COSCA outputs a conceptual Framework for car security, drivers’ privacy and trust
enhancement, thus orienting the Next Generation Internet at its core.
Innovatively taking a socio-technical approach, the COSCA Framework rests on crowdsourced drivers’ perceptions and hence is rooted in the human beings that are actual users of the car technologies. COSCA also adopts a GDPR-inspired classification of the data collected by cars and treated by manufacturers, paying particular attention to cases that treat special categories of data such as biometric data.
Upon such bases, COSCA conducts a risk assessment exercise inspired to an ISO/IEC methodology conveniently tailored for car security risks and drivers’ privacy risks. The outcome of this exercise offers a compact yet expressive view of the security measures that would be necessary to mitigate the found risks and improve the car technologies, ultimately producing a more trustworthy system that combines, at least, car and driver.
Such improvements will be discussed and systematically classified within the COSCA Framework, notably for what pertains to the necessary security protocols, techniques to manage cryptographic material and relevant threat models. Additionally, the Framework will extend on the human-computer interfaces to enable drivers to consciously express their informed consent to data treatment and then exercise their rights, such as access and erasure.
The COSCA Framework will be publicly accessible, flexible and extensible. It means that it will offer researchers and practitioners a benchmark for their work. For example, a protocol designer could check whether a protocol withstands one of the threat models provided by the Framework. An engineer could focus on technologies as indicated by the risk assessment exercise or straight by people’s perceptions classified in the Framework. Moreover, everyone may make pull requests to extend the Framework, which the proponents plan to maintain by seeking additional funding at national and EU level.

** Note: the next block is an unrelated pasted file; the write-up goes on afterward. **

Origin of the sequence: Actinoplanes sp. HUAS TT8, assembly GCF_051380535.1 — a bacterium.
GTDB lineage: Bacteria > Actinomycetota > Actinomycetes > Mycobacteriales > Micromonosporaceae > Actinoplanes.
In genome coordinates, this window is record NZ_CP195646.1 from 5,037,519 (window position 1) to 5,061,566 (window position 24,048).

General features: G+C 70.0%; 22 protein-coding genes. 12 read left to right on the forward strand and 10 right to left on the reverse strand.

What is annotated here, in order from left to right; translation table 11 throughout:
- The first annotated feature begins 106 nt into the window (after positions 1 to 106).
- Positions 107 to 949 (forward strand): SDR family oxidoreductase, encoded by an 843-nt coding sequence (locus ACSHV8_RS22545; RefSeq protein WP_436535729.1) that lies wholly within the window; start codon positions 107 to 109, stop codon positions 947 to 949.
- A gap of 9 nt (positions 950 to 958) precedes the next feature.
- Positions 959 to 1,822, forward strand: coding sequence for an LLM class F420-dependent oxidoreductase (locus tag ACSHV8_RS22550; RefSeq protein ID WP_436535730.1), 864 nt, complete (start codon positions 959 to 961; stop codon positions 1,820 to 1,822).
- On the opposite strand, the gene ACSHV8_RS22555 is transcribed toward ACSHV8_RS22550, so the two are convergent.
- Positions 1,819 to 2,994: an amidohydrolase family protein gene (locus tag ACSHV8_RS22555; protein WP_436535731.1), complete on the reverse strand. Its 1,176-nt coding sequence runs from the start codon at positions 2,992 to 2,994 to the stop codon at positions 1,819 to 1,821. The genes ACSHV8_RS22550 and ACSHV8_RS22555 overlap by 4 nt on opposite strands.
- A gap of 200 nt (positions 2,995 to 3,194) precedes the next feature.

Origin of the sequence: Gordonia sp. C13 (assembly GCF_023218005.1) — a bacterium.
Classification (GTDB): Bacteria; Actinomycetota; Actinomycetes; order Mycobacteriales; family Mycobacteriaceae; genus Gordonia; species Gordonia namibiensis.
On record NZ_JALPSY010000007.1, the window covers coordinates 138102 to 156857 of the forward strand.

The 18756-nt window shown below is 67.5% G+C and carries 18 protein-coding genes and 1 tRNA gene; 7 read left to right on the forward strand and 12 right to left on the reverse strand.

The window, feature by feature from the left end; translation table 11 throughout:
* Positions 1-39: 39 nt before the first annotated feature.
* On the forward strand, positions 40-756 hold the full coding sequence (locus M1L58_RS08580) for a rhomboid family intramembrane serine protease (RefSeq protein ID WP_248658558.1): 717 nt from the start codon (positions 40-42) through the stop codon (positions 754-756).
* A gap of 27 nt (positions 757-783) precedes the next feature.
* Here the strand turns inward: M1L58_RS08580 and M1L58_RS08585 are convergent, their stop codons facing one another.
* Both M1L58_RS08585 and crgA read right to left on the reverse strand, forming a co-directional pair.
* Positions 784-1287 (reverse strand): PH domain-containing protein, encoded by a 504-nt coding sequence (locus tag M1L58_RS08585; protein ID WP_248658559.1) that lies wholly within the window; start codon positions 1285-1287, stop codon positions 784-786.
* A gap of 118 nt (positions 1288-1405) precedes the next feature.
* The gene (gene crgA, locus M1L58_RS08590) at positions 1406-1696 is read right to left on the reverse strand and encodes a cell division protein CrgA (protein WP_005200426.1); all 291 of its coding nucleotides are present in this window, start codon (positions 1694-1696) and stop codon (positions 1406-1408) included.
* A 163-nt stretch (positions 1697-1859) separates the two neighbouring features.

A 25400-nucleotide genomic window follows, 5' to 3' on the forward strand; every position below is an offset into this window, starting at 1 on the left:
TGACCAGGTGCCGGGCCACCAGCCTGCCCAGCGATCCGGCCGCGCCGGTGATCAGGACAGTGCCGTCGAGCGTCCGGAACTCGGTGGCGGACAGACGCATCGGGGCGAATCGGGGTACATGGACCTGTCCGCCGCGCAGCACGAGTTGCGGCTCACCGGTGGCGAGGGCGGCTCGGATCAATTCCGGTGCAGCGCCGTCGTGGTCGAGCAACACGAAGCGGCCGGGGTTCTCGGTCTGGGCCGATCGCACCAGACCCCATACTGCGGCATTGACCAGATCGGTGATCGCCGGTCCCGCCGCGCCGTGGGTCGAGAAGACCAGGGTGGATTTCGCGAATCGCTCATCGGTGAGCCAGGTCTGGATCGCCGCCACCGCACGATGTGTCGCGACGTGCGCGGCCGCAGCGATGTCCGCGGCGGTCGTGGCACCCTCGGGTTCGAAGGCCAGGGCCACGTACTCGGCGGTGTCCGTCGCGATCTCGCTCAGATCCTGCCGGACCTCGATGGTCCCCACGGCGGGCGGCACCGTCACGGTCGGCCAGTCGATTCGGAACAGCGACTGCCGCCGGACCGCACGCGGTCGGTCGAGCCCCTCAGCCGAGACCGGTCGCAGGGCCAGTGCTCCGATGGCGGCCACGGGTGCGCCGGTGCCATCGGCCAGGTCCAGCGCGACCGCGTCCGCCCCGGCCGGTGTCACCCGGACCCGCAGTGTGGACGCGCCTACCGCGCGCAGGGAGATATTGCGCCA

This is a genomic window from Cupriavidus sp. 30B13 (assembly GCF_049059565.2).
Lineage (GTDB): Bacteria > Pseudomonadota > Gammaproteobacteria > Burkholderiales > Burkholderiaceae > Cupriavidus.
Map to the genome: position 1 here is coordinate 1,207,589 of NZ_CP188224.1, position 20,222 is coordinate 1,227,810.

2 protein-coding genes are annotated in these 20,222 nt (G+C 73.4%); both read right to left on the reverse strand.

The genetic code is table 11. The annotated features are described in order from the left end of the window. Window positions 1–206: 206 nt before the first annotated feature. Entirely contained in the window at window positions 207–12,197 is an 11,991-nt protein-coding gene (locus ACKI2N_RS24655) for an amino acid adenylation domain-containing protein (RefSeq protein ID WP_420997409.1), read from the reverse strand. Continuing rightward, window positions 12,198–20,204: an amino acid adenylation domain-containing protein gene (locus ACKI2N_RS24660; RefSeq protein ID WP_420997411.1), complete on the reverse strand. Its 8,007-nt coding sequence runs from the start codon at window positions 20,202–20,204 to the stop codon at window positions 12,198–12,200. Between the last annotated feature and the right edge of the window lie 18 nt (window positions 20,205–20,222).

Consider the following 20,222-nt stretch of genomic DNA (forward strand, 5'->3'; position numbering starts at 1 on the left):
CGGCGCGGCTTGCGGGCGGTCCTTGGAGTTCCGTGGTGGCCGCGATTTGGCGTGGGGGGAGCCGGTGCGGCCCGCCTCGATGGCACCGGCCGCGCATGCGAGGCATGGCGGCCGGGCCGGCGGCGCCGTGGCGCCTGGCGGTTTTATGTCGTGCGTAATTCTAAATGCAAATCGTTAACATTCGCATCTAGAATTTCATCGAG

Modern cars host highly developed technologies, such as infotainment systems and e-call boxes, routinely connected to the Internet. This increases the possible attack surface, and a number of examples of remotely hijacked cars exist. Cars may also collect drivers’ (or passengers’) personal data, hence privacy becomes a concern.
The overall objective of COSCA is the conceptual development of a Framework that classifies all relevant elements in support of car security and drivers’ privacy. It will not be sheer technical exercise but, rather, be rooted in drivers’ perceptions, data classification and risk assessment. It will be publicly accessible, flexible and extensible.
The main aim of COSCA is to conceptualise car security. The aim is reached through 4
1 - Summary of modern car drivers’ privacy perceptions and trust concerns
There would be limited use in addressing a problem that drivers did not feel. Despite a few recent headlines on attacks to real cars, there is limited literature demonstrating how drivers feel about their privacy in their cars and what level of trust they pose e.g. in the interconnected infotainment.
2 - Classification of types of data treated by modern car manufacturers
Android Auto is perhaps the best example demonstrating the integration of cars with the Internet. A scenario could leverage a hacked car. We must understand and gather what types of (personal) data categories cars are collecting - and their manufacturers are treating - notably if these include special categories according to Regulation (EU) 2016/679, known as GDPR.
3 - Assessment of car security risks and drivers’ privacy risks
Risks must not be presupposed, they must be assessed. This is especially true for risks affecting car security and drivers’ privacy. A structured, standard risk assessment methodology ought to be used to qualitatively assess such risks, then prioritise them and ultimately mitigate them.
4 - Conceptual framework for car security and drivers’ privacy
Notably, the relevant literature features a few prototypes of security protocols over CAN bus communication as well as a few realistic proofs of concept on possible attacks. However, a holistic view of the subject matter and its security and privacy problems is currently not available. The COSCA framework will provide that view.
The development of COSCA is described by the following deliverables:
1 - Drivers’ privacy concerns & trust perceptions
2 - Classifying data collected by cars
3 - Cybersecurity risk assessing per car brand